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The top 5 best leather road bike saddles

This article features what I consider to be some of the best leather road bike saddles on the market.

Before I show you the contenders, I have to make a couple of things clear. Some things you might already know yourself.

For starters, leather isn’t a material you’ll find being used on saddles for road bikes today. That’s because it’s both expensive and heavy. The majority of listings here are Brooks saddles and that brand is highly associated with more vintage oriented bicycles or nimble single-speed bikes.

All of the saddles shown here have designs which predate the turn of the millennium. That means they are classic designs. Predominantly wide and long. But there’s absolutely nothing wrong with classic designs and some of them are still featured today.

Especially Brooks saddles are known for their breaking in period. That means that over time the saddle adjusts to your particular anatomy and placement of the sit bones. That’s because Brook saddles don’t have a separate shell, but rather a really thick piece of leather that’s stretched.

Leather is an organic material, which is extremely durable, robust, can be made waterproof, is naturally breathable and looks great when maintained well. It has a certain allure that non-leather saddles just don’t have.

But you probably already knew all of this, so here are my top picks for the best leather road bike saddle your money can buy.

Brooks B17 Narrow

B17 Narrow
B17 Narrow

The Brooks B17 Narrow is the slimmer version of one of the most renowned saddles in Brooks’ entire lineup: the B17.

For today’s standards the 151 millimeter isn’t all that narrow, with most non-retro bike saddles falling well below that number, but none of Brooks’ saddles can really be called narrow when compared to other big brand names.

Fortunately, as long as you don’t feel your thighs chafing, the width has less impact considering the fact that the 5mm tanned leather upper adjusts to your sit bones gradually. The lack of supporting shell means sit bone width matters less, if at all.

Inexpensive is not a word that coexists with the entire lineup of Brooks. All of their saddles demand a premium. But the hand-crafted saddle with steel rails is truly a timeless beauty and a classic finishing touch for a retro build or vintage bicycle.

Riding a Brooks saddle and feeling its shape over time is something that has to be experienced to appreciate, and the B17 Narrow offers that experience as a high-quality leather road bike saddle.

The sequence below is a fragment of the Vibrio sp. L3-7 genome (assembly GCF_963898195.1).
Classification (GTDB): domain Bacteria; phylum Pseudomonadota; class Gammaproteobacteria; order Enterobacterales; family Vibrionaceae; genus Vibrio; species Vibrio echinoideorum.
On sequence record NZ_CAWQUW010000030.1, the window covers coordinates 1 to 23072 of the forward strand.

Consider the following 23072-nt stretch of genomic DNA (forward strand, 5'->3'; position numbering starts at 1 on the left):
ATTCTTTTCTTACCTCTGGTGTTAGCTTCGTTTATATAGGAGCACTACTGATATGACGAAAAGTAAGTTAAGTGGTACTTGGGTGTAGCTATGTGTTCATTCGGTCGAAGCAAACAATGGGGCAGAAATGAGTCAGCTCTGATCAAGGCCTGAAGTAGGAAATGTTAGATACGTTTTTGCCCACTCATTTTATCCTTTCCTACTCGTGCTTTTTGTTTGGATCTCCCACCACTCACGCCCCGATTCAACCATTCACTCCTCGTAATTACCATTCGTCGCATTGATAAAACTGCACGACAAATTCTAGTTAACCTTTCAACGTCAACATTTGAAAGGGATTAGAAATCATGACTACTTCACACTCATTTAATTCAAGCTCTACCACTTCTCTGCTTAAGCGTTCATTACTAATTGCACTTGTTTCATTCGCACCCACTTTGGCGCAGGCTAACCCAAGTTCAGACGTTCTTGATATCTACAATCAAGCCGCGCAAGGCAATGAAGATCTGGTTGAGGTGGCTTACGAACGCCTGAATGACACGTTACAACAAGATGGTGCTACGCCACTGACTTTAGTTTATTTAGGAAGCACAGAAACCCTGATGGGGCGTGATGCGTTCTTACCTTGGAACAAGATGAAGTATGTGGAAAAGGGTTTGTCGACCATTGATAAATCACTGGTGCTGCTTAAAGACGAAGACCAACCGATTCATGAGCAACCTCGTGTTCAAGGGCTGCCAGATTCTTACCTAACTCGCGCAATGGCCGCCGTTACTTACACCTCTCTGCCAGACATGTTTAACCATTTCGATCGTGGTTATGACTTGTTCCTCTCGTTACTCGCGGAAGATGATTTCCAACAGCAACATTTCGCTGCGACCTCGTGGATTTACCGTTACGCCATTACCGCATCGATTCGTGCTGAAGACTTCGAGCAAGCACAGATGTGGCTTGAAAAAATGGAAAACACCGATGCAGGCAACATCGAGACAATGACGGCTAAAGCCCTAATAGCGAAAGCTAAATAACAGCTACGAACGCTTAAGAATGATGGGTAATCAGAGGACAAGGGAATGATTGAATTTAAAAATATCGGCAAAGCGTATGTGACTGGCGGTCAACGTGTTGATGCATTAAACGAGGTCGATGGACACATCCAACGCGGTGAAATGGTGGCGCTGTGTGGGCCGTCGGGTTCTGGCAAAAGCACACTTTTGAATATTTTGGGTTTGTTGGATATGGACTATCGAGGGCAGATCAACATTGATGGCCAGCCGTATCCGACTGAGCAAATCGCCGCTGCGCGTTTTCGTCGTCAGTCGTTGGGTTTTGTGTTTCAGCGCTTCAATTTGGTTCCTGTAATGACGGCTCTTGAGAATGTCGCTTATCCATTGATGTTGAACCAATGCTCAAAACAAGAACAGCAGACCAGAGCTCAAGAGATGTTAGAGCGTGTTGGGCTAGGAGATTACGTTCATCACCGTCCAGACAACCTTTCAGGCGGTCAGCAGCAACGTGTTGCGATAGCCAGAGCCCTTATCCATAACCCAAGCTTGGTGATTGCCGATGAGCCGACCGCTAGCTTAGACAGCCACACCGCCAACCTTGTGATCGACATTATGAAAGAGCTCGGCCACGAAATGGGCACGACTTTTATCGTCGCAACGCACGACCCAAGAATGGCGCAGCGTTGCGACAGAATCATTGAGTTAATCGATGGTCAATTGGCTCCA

Expert Experience

Alissa B | Site Owner – January 30, 2023

I’m a proud owner of two B17 saddles myself. My first, the standard unisex model, got me nearly ten thousand miles through Southeast Asia, Patagonia, and across the USA. As a rather narrow woman with a craving for freedom and a mistrust of the whole “female bodies are designed for childbearing” thing, I proudly rode my unisex saddle while proclaiming that “not all women have wide sit bones” (true, but beside the point). I was comfy enough, though during long days in the saddle (as when racing across the US) I sometimes had to grit my teeth and slather on the chamois butter.

Pros and Cons

Brooks B17 Narrow Carved

B17 Narrow Carved
B17 Narrow Carved

The Brooks B17 Narrow Carved is the exact same version as the B17 Narrow without the center cut out.

For a saddle with such a vintage build, a center cut out behaves a bit differently than on a saddle with a shell. To keep the shape of the saddle in place, there’s a lace that ties underneath the leather upper and keeps the sides from pulling away from each other.

As with all Brooks saddles, the B17 Narrow Carved has a breaking in period, where the thick leather upper adjusts to the rider. But after a considerate amount of miles both the breaking in and center cut out make for an exceptionally comfortable retro-styled saddle.

This saddle is definitely a special piece of bicycle equipment for the vintage connoisseur who doesn’t mind the time necessary to grow towards the ultimate riding experience. And as such the B17 Narrow Carved offers its goodness for those who’re willing to wait for it while riding.

Pros and Cons

Brooks Swift

Swift
Swift

The Brooks Swift is a stunning piece of art with its hand-hammered copper rivets in a sleek design.

The steel rails support a 5 millimeter tanned leather upper of 272 x 150 mm. Because of the materials used and how they are created, none of the Brooks saddles are lightweights. This saddle tips the scales at 510 grams. That being said, Brooks saddles are meant to be experienced for their ride quality and comfort they offer over time. Not to be fitted on your hill-climb bike on race day.

The logo is accompanied by skived edges that do nothing more than add to the design, creating a clear distinction between the shiny leather and suede.

Even though it’s just as heavy as the B17 Narrow, the fact that it’s less high means that for some people it’ll fit the design of a vintage road bike better.

Color options are available in standard black, brown and honey.

Expert Experience

Ian Osborne | Contributor – February 15, 2008